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Mapping the Face of Adult Play and Fitness

HomeBlogsMapping the Face of Adult Play and Fitness

Let’s face it, they aren’t just a fad; Outdoor Adult Fitness Parks are a fast growing trend that provide a great way to get in a workout. Adult exercise equipment installed in the great outdoors is usually free to use, promotes fresh air and Vitamin D generating sunshine, and doesn’t have the “intimidation factor” that indoor gyms and fitness clubs can have for exercise beginners.

Research shows that exercising outdoors has many benefits that may not be realized in an indoor environment. People with greater access to green environments exhibit better well-being and functioning scores in social, physical, and psychological domains.(1) In addition, there is research(2) showing:

Outdoor Exercise:

  1. Can prevent certain diseases
  2. Improves adherence rates to exercise
  3. Provides greater feelings of revitalization and positive enjoyment
  4. Decreases tension, confusion, anger, and depression
  5. Increases energy
  6. Helps seniors reach higher levels of physical activity

So why don’t more people get out and exercise?

At the recent Conference on the Value of Play held at Clemson University, adult attendees shared knowledge on play for people of all ages and abilities, while taking time to put their knowledge into practice by participating in games, outdoor exercise, and even dancing. The people in attendance all had a youthful exuberance and penchant to move that does not seem to be shared by the general populace today. In fact, recent data from the United Health Foundation shows the growth of sedentary adults (percentage who report doing no physical activity or exercise other than their regular job in the last 30 days) is more than just alarming; it is an epidemic. Because sedentary behavior can lead to obesity and many other health issues, it is important that we find ways to provide people with a compelling reason to get moving.

So how can we get more people out and exercising?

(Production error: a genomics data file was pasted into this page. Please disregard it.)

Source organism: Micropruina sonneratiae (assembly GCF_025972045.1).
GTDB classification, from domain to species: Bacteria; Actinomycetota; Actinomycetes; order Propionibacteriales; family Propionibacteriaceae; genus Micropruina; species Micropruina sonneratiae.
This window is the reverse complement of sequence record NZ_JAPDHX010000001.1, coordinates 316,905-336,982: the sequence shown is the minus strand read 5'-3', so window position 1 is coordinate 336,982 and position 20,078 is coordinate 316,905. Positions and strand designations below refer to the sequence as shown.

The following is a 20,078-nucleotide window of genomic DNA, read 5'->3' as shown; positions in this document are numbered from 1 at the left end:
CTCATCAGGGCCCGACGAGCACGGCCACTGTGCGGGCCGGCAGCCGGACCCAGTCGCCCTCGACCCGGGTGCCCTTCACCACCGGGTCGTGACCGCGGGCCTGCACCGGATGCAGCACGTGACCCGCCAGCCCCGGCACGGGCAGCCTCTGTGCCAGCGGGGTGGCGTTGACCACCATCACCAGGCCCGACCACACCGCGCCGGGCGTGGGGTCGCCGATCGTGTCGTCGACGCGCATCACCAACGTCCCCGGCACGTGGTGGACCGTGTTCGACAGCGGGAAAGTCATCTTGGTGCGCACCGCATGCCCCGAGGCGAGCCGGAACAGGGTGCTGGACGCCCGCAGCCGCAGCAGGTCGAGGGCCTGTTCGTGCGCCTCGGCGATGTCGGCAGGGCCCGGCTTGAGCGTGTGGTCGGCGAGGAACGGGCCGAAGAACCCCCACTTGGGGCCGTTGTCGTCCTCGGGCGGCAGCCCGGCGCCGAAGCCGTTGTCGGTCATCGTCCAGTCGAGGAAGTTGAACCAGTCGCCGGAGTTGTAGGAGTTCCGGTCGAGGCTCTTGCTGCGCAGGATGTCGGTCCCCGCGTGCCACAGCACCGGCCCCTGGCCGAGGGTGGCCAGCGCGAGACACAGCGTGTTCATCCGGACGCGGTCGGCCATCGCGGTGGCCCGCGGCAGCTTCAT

One way is to let them know where to go. Communities are adding outdoor adult fitness parks as a way to encourage adults to get healthy, playful exercise and are excited at the responses from the community. At an outdoor fitness park recently added to the Roswell, GA, park system, adults are using the equipment to increase functional fitness, ensuring that life tasks, like carrying groceries or running for a bus, are more easily achievable. The park is free to users and meets the elements of a well-rounded workout, providing opportunities to increase aerobic fitness, core strength, muscle development, and balance/flexibility.

Joe Glover, Director of Roswell Recreation, Parks, Historic and Cultural Affairs Department, commented:

“We installed the equipment at the trailhead of our most active trail system. The participants have given us extremely positive feedback on what a great addition it is to the park.”

To help let people know where to go to find a similar facility, PlayCore has undertaken the gargantuan task of creating a map of outdoor fitness locations to help users find facilities near them. The company is asking everyone to help them create a comprehensive map of outdoor adult fitness sites by adding adult fitness parks known to them by accessing Contributors can use the easy form to add the name, location, and amenities for outdoor fitness parks near them, and then upload a photo to help users visualize the location. The form also asks what typology is used, for instance a cluster, trail, or jointly located with a playground, so users can identify the layout before they go.